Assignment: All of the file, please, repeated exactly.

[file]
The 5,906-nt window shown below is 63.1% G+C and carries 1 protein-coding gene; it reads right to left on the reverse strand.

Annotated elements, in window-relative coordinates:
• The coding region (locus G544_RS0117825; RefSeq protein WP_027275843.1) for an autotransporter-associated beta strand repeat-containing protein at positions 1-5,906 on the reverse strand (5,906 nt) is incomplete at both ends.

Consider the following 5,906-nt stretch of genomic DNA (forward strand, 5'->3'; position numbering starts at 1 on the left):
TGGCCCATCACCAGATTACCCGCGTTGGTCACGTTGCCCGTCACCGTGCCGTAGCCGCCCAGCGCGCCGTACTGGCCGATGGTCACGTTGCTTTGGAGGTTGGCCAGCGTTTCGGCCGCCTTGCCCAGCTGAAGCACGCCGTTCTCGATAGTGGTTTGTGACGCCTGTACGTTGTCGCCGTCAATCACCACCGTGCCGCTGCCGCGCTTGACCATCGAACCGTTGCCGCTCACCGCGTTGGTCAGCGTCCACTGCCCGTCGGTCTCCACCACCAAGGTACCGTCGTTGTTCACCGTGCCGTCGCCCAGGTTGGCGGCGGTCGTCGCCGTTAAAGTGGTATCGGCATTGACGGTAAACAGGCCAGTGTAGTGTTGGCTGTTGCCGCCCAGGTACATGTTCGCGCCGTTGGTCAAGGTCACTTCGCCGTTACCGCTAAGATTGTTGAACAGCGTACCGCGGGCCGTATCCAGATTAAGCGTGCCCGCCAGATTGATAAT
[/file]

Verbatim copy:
The 5,906-nt window shown below is 63.1% G+C and carries 1 protein-coding gene; it reads right to left on the reverse strand.

Annotated elements, in window-relative coordinates:
• The coding region (locus G544_RS0117825; RefSeq protein WP_027275843.1) for an autotransporter-associated beta strand repeat-containing protein at positions 1-5,906 on the reverse strand (5,906 nt) is incomplete at both ends.

Consider the following 5,906-nt stretch of genomic DNA (forward strand, 5'->3'; position numbering starts at 1 on the left):
TGGCCCATCACCAGATTACCCGCGTTGGTCACGTTGCCCGTCACCGTGCCGTAGCCGCCCAGCGCGCCGTACTGGCCGATGGTCACGTTGCTTTGGAGGTTGGCCAGCGTTTCGGCCGCCTTGCCCAGCTGAAGCACGCCGTTCTCGATAGTGGTTTGTGACGCCTGTACGTTGTCGCCGTCAATCACCACCGTGCCGCTGCCGCGCTTGACCATCGAACCGTTGCCGCTCACCGCGTTGGTCAGCGTCCACTGCCCGTCGGTCTCCACCACCAAGGTACCGTCGTTGTTCACCGTGCCGTCGCCCAGGTTGGCGGCGGTCGTCGCCGTTAAAGTGGTATCGGCATTGACGGTAAACAGGCCAGTGTAGTGTTGGCTGTTGCCGCCCAGGTACATGTTCGCGCCGTTGGTCAAGGTCACTTCGCCGTTACCGCTAAGATTGTTGAACAGCGTACCGCGGGCCGTATCCAGATTAAGCGTGCCCGCCAGATTGATAAT